OftenBen  ·  302 days ago  ·  link  ·  

    You never asked questions about how Baha'is view suicide, the afterlife, mental health, their beliefs on the human soul, spiritual development, or anything of the sort.

Do you have something substantive to add to this description? link

    You never asked why I view my religious background as an overwhelmingly positive experience.

Irrelevant to the current discussion.

    You know there will be nuances, because there are always nuances and that's what colors these worldviews of ours, you know there will be differences, because there are always differences, because we all have different beliefs, but you don't want to ask and I want to converse, not lecture.

Irrelevant to the theological backdrop for most of the people in the US. Christians, Christian culture and pop-christian theology dominate. There is nothing your average priest can say that will go against the Vatican's official ruling on the fate of victims of suicide. People have heretical beliefs all the time, that doesn't make them orthodoxy.

    I am continually insulted, but continually not angry, because you assume I lack any ability to understand, empathize, or exercise any degree of imagination. You're being dismissive. That's not okay in the sense that you're not giving me a fair shake, but that is okay in the sense that you're entitled to feel what you're feeling and I'm not going to tell you otherwise.

My intent is not to offend, and I am sorry that you feel that way. The things that have happened to me, the things that I have described feeling at very young ages have been continually referenced to as 'unimaginable' by those in the know. There is no fair shake to give. I don't pretend to understand the experience of combat veterans because I have never been in a life or death struggle. I get that you feel empathetic, and that's a good thing. And empathy does not equal understanding. Shared experience is what does that, and we don't have any of that.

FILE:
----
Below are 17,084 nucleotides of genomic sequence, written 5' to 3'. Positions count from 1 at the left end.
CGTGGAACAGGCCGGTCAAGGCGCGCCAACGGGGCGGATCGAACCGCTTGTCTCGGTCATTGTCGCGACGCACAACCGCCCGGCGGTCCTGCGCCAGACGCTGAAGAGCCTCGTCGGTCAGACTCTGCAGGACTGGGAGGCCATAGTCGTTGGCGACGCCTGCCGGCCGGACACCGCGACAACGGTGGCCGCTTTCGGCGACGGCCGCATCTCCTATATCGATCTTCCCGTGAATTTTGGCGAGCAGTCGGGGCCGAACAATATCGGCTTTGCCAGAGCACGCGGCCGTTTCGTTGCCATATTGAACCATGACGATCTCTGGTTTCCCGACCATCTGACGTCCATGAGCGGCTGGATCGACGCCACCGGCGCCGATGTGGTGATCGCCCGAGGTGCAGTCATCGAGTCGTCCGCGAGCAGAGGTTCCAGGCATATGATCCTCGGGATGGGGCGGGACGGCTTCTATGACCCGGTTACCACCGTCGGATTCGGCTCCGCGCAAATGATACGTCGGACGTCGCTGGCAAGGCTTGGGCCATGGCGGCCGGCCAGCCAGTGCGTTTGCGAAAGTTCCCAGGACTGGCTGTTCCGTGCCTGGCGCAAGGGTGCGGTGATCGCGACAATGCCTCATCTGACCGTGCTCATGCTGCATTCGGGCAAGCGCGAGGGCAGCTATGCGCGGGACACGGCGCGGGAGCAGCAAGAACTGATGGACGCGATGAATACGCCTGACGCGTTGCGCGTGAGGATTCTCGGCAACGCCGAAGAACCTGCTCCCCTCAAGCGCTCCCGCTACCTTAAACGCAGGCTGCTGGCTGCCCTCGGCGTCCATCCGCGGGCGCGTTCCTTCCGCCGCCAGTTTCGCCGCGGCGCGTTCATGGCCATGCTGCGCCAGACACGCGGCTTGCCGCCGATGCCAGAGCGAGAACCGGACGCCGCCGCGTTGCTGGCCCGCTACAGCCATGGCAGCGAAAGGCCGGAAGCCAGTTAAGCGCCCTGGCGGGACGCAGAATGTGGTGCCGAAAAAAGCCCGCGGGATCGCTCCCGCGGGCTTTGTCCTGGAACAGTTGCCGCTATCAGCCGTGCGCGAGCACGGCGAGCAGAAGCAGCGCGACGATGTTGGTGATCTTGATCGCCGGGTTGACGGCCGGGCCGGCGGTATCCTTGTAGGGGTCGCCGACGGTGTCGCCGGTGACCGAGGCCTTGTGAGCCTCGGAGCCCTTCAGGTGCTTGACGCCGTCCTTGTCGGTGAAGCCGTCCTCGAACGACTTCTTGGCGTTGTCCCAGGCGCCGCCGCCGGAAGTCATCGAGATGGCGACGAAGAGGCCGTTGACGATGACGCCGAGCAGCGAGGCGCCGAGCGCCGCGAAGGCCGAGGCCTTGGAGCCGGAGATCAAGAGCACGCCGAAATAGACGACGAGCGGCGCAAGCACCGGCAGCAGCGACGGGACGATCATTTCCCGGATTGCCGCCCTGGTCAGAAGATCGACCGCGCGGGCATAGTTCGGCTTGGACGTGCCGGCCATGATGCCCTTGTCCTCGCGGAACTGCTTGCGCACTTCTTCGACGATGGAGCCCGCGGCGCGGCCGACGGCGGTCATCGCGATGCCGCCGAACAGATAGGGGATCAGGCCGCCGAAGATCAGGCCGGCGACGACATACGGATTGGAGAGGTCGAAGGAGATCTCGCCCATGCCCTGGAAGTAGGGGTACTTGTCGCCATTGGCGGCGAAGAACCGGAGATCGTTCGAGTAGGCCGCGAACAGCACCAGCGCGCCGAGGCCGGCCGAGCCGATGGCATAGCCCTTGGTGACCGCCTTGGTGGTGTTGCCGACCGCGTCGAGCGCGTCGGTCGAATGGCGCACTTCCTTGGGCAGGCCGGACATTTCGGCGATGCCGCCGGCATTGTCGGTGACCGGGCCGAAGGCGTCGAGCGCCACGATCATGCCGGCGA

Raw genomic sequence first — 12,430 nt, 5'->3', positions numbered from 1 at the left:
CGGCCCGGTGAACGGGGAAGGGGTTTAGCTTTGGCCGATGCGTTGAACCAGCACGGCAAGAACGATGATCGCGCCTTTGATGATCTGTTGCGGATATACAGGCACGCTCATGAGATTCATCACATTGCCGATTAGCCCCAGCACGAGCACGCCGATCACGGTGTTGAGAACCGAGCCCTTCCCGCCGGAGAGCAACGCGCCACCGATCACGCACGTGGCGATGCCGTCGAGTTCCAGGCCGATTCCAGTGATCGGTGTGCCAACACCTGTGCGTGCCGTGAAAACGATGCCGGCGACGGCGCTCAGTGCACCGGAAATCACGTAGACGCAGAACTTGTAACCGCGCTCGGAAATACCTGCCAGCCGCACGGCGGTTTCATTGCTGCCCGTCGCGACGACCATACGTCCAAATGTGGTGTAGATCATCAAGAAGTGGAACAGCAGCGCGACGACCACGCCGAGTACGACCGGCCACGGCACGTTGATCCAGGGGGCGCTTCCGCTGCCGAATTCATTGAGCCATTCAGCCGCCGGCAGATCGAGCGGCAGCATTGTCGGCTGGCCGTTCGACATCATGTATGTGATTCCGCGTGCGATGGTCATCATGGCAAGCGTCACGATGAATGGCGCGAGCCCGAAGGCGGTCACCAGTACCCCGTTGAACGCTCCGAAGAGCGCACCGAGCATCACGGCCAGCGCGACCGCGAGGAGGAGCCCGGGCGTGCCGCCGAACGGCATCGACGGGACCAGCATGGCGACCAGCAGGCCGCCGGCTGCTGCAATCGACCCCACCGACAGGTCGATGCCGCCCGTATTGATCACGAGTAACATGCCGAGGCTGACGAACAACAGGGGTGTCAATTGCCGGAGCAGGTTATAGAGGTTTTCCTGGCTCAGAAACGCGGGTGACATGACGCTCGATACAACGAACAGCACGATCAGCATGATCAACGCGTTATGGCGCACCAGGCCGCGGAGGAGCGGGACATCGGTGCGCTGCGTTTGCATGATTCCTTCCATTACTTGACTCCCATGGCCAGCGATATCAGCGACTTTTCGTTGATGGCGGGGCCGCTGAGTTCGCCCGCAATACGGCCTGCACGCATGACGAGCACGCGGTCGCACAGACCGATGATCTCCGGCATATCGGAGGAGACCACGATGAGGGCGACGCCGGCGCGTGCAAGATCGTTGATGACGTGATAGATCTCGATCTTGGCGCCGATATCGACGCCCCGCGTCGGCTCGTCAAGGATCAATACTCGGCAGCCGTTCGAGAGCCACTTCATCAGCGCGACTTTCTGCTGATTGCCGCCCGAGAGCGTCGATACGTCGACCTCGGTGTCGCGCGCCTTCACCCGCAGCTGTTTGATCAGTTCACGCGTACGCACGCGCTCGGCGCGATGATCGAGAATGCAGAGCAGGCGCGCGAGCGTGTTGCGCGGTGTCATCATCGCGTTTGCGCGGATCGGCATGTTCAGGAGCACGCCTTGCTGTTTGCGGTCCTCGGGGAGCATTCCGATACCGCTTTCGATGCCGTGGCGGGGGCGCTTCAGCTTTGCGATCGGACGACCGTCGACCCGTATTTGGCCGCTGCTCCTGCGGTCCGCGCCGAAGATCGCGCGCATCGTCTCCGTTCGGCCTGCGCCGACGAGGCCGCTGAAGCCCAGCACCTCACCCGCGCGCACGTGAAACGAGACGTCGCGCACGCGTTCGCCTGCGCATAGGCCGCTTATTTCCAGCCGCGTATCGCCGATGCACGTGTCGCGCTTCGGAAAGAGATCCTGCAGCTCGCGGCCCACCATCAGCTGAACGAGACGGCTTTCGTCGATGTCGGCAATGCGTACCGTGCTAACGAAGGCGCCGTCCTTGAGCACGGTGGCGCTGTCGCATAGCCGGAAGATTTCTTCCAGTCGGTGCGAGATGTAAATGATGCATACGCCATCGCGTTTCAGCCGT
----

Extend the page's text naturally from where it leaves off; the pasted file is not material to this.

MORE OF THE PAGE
Consider a healthier world view.

When I hear a new idea, you will be added to the list of people I have to tell about it.

Quatrarius  ·  302 days ago  ·  link  ·  

i know you dismissed it earlier, but if you look at the Catechism (2280-2283) they give some specifying details about suicide - it's not a mortal sin if your mind is clouded, which is the biggest loophole ever and totally an intentional one, and regardless of what happens, it's up to god to judge whether people deserve it anyway

the point of prohibiting suicide is to stop people from killing themselves to go to heaven quicker - that's why it springs up a long time after the bible, because you had martyrs galore back in the day killing themselves left and right, and modern christian views on suicide stems from works condemning those people - you need to do this (as a religion) to not be a death cult

OftenBen  ·  302 days ago  ·  link  ·